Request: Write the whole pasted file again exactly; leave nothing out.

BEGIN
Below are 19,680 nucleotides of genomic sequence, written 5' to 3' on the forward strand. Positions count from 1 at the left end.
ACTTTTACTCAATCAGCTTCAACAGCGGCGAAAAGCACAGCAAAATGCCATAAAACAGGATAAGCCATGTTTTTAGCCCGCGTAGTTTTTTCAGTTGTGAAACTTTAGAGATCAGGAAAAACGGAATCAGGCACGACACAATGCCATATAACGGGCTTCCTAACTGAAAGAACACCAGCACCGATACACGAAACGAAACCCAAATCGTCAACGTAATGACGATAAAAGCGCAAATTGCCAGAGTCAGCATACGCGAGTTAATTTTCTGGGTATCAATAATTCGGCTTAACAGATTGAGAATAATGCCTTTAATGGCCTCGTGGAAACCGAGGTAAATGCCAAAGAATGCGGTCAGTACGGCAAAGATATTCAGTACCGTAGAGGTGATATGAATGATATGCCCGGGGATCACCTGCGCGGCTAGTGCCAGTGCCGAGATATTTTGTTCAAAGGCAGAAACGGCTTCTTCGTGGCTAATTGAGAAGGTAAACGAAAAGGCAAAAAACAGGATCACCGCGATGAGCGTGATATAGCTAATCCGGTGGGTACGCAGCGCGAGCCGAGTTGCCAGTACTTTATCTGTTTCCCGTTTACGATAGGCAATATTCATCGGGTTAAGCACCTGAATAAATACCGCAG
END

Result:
Below are 19,680 nucleotides of genomic sequence, written 5' to 3' on the forward strand. Positions count from 1 at the left end.
ACTTTTACTCAATCAGCTTCAACAGCGGCGAAAAGCACAGCAAAATGCCATAAAACAGGATAAGCCATGTTTTTAGCCCGCGTAGTTTTTTCAGTTGTGAAACTTTAGAGATCAGGAAAAACGGAATCAGGCACGACACAATGCCATATAACGGGCTTCCTAACTGAAAGAACACCAGCACCGATACACGAAACGAAACCCAAATCGTCAACGTAATGACGATAAAAGCGCAAATTGCCAGAGTCAGCATACGCGAGTTAATTTTCTGGGTATCAATAATTCGGCTTAACAGATTGAGAATAATGCCTTTAATGGCCTCGTGGAAACCGAGGTAAATGCCAAAGAATGCGGTCAGTACGGCAAAGATATTCAGTACCGTAGAGGTGATATGAATGATATGCCCGGGGATCACCTGCGCGGCTAGTGCCAGTGCCGAGATATTTTGTTCAAAGGCAGAAACGGCTTCTTCGTGGCTAATTGAGAAGGTAAACGAAAAGGCAAAAAACAGGATCACCGCGATGAGCGTGATATAGCTAATCCGGTGGGTACGCAGCGCGAGCCGAGTTGCCAGTACTTTATCTGTTTCCCGTTTACGATAGGCAATATTCATCGGGTTAAGCACCTGAATAAATACCGCAG